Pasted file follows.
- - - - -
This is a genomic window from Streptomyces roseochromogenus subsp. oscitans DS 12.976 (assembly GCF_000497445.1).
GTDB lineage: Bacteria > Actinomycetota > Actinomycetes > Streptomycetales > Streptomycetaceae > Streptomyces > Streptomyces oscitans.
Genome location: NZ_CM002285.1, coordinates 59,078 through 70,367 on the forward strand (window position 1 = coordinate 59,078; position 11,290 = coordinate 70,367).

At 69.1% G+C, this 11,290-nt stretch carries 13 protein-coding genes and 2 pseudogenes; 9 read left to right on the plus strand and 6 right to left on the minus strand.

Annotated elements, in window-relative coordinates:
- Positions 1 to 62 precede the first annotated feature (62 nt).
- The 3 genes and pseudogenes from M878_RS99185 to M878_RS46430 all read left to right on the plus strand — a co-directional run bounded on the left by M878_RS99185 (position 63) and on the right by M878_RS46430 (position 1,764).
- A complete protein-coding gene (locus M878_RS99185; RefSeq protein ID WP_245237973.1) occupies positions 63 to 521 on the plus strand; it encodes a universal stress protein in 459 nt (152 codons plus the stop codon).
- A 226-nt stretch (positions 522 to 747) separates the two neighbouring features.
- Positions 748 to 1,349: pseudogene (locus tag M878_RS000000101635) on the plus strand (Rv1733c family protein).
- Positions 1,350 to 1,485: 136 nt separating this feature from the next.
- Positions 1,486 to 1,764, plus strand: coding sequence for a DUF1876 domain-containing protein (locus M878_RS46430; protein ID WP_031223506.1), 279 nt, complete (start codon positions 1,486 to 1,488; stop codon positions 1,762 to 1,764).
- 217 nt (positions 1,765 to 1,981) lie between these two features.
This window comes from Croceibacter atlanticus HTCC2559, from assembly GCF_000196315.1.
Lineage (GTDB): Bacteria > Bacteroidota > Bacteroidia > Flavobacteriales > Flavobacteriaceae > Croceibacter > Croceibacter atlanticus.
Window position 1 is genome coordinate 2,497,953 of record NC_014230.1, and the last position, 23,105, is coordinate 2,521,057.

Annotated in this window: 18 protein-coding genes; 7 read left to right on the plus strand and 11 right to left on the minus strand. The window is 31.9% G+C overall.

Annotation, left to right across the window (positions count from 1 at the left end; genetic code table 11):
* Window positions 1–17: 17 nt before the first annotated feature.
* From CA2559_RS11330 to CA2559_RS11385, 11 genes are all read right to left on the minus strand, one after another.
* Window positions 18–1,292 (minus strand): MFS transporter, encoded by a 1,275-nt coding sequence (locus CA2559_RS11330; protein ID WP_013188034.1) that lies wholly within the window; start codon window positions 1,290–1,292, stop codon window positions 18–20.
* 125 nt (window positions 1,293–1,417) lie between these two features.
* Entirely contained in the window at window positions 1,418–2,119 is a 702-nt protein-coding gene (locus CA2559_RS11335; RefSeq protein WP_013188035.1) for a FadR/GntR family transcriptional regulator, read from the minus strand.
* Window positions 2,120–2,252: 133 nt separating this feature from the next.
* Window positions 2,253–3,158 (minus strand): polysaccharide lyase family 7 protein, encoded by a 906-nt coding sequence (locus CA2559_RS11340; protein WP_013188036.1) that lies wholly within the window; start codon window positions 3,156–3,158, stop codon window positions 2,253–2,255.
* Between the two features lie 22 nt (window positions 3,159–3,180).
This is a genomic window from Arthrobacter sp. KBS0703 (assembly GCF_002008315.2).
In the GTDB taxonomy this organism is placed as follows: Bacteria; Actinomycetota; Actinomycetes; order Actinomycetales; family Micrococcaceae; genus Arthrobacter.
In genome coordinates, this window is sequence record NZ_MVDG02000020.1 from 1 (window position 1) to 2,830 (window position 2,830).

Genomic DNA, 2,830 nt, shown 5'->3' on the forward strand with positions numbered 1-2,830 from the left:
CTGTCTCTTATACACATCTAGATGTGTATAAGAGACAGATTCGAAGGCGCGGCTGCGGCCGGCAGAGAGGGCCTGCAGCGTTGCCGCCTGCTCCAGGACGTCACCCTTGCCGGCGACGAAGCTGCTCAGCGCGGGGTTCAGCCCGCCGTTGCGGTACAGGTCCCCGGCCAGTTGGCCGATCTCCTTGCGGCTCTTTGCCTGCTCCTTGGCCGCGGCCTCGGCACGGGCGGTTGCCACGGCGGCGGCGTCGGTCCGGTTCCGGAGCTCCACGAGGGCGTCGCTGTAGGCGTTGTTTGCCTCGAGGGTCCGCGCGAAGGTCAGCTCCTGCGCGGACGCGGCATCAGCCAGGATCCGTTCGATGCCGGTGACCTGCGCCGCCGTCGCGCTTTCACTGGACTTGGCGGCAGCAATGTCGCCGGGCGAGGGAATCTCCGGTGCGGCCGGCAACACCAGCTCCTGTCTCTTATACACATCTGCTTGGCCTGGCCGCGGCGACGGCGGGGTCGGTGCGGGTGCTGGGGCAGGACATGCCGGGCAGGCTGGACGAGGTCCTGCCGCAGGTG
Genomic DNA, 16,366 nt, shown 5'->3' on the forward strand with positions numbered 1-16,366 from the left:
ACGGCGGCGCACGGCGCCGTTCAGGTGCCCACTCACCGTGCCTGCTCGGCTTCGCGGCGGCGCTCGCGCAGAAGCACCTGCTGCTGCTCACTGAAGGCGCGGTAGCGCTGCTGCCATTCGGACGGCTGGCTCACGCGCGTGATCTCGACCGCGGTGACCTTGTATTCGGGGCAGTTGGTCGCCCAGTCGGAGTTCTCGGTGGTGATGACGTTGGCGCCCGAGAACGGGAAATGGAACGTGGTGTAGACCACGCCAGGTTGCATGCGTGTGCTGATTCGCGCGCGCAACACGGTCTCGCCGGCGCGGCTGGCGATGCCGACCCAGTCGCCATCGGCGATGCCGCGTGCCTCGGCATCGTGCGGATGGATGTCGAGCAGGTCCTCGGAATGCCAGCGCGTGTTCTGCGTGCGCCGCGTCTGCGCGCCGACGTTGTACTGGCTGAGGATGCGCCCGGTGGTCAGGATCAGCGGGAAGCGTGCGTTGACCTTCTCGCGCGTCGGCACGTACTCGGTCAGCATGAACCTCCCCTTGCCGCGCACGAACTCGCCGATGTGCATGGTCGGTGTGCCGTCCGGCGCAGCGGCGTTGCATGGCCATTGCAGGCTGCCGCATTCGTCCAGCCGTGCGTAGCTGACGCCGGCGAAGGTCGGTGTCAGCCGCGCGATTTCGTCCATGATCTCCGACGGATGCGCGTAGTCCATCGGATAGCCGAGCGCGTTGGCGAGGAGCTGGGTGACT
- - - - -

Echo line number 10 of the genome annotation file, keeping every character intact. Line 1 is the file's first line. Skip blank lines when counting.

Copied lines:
- Positions 748 to 1,349: pseudogene (locus tag M878_RS000000101635) on the plus strand (Rv1733c family protein).